Car manufacturer aims to stop drunk drivers

One automaker is emphasizing an unusual selling point for its future autonomous technology: the ability to stop drunk drivers. Despite widespread public awareness campaigns and intensified law enforcement activity against driving under the influence, drunk driving continues to pose a major threat on Illinois highways. In 2017 alone, 10,874 people were killed due to drunk drivers, says the federal National Highway Traffic Safety Administration. Thousands more were injured, often severely.

Volvo Cars is announcing that it will begin installing a system in its vehicles in the early 2020s that will take action to put a stop to drunk driving. New Volvos will include cameras and sensors that monitor driver behavior for signs of drunkenness or excessive distraction. According to the automaker, this system is designed to prevent deadly or dangerous car accidents before they take place. It would check the driver for signs of intoxication, including closed eyes for an extended period of time or failing to provide any input at the steering wheel.

Study finds many MS patients misdiagnosed

A significant portion of new multiple sclerosis patients in Illinois and elsewhere could have been misdiagnosed, according to a recent study. The study was published in the journal Multiple Sclerosis and Related Disorders.

Researchers at the Cedars-Sinai Multiple Sclerosis and Neuroimmunology Center, the University of California, Los Angeles and the University of Vermont analyzed 241 new MS patient referrals sent to MS specialists at Cedars-Sinai and UCLA from physicians at other facilities. They found that 17% of patients referred to Cedars-Sinai and 19% of those referred to UCLA had been misdiagnosed. Of the patients who were misdiagnosed, 16% were actually suffering from migraines, 9% were suffering from radiologically isolated syndrome, meaning that their brain MRI scans resembled those of MS patients, 7% were suffering from a vertebrae disorder known as spondylopathy and 7% were suffering from neuropathy, or nerve damage.

When is the failure to diagnose preeclampsia medical malpractice?

Pregnancy should be one of the most joyful times of your life. But pregnancy can bring much uncertainty and worry in the form of medical issues and complications. By speaking to your medical provider about the symptoms you are experiencing and the concerns that you have, you should be able to get a swift diagnosis and the appropriate treatment to keep you and your baby healthy.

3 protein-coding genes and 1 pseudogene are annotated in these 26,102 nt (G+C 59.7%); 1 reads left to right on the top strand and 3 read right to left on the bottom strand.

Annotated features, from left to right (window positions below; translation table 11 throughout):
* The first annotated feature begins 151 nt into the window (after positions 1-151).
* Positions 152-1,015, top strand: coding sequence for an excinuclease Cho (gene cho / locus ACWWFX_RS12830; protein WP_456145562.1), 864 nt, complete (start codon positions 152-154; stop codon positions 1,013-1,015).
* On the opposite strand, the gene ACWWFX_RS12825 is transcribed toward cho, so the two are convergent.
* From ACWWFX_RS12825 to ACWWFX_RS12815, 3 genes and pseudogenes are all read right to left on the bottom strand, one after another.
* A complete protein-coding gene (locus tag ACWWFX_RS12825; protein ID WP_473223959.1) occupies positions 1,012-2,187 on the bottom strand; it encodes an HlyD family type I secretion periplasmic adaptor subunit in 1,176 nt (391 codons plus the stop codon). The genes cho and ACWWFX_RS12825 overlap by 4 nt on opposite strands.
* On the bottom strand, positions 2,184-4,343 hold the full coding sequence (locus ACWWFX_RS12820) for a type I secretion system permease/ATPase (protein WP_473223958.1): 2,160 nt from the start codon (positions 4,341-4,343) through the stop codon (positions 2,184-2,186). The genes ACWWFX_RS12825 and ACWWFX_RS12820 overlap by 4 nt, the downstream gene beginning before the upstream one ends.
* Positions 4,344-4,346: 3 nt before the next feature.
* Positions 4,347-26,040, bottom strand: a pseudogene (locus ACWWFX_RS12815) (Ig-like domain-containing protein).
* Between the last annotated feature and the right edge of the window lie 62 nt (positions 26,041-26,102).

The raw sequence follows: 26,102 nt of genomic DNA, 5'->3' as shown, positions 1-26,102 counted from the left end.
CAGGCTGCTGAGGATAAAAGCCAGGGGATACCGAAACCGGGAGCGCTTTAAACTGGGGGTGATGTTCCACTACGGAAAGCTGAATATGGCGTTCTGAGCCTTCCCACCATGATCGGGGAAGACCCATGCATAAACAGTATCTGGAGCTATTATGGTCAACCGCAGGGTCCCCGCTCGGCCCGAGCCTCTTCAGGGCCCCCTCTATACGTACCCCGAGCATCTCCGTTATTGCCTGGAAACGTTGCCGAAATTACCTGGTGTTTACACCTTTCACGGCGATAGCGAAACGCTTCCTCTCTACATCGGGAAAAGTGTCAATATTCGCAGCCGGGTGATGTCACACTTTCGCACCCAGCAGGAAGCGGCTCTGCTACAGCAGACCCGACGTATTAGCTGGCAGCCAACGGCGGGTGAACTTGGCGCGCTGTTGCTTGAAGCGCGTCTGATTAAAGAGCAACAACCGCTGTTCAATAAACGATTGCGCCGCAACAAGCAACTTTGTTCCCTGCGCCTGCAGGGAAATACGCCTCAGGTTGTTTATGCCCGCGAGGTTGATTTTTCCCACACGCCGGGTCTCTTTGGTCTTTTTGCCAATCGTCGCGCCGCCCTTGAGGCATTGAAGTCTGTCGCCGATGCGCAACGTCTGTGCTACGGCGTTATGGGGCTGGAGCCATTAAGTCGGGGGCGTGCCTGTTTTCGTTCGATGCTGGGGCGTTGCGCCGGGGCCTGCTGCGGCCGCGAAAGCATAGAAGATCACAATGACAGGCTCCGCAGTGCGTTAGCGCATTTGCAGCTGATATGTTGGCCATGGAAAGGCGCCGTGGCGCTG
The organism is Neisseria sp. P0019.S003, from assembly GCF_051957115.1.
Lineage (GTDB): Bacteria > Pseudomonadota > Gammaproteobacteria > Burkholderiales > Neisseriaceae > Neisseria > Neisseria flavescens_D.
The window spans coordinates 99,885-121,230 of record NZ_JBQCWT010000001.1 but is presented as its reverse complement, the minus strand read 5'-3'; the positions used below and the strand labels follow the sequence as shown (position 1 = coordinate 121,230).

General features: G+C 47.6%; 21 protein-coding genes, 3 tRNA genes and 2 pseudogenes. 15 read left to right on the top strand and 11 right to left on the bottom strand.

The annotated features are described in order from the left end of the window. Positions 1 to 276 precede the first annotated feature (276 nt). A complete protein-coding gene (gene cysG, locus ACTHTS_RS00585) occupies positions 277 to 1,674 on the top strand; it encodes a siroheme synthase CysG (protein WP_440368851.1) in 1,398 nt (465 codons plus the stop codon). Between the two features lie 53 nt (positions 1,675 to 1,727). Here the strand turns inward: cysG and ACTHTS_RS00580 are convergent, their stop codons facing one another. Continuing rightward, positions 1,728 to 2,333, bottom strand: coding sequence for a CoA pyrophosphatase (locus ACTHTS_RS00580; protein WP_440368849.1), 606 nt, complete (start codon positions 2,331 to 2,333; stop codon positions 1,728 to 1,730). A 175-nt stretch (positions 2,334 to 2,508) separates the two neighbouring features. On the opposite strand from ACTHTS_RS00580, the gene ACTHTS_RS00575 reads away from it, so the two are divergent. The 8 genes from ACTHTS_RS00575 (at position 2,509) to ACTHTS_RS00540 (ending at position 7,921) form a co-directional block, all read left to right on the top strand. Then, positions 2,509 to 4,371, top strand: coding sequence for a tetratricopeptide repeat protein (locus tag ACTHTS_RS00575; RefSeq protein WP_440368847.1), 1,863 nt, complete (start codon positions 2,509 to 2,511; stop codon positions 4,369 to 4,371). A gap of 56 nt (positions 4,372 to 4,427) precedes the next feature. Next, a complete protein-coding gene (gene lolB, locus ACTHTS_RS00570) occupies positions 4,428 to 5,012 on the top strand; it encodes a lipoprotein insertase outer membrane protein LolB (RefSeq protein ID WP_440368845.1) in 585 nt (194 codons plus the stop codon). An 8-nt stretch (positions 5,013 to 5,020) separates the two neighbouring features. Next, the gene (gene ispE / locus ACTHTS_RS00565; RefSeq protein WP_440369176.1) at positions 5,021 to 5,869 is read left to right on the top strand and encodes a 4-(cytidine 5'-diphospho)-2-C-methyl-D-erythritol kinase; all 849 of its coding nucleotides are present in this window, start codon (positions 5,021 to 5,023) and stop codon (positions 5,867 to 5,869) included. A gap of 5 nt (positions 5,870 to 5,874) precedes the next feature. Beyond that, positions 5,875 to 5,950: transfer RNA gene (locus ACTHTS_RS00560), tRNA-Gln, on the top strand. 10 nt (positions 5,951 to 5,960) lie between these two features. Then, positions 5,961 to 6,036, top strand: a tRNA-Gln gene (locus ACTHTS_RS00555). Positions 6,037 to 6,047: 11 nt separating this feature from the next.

However, unfortunately, many medical conditions associated with pregnancy worsen because of a failure to diagnose. One condition that is commonly undiagnosed for a significant period of time is preeclampsia. If you suffered from preeclampsia during your pregnancy and your doctor failed to diagnose you, it is likely that this failure put the health of you and your child at risk.

NSC survey shows driver distraction puts first responders at risk

The National Safety Council and the Emergency Responder Safety Institute conducted a survey to find out just how much of a danger distracted driving can be to first responders. In the first four months of 2019 alone, 16 first responders have been struck and killed by vehicles while helping others. Illinois residents should know that 16 percent of the survey respondents admitted to hitting or almost hitting a first responder or emergency vehicle.

Seventy-one percent of the respondents said they take photos or videos of emergency vehicles, even when those vehicles are doing nothing more than making a routine traffic stop. Sixty percent post about it on social media, while 66 percent send an email about it.

CVSA 72-hour roadcheck scheduled for June

From June 4 to 6, 2019, inspectors with the Commercial Vehicle Safety Alliance will be stopping CMV drivers in Illinois and across the U.S. as part of the International Roadcheck. This annual inspection spree will consist mostly of Level I inspections, which are the most comprehensive and check for both driver and vehicle compliance.

The focus of the 2019 roadcheck will be on steering and suspension. These support the heavy load of trucks, buses and other CMVs and help maintain stability when drivers accelerate and brake. They can also keep the tires in alignment, which reduces the risk for uneven wear and, with it, tire failure.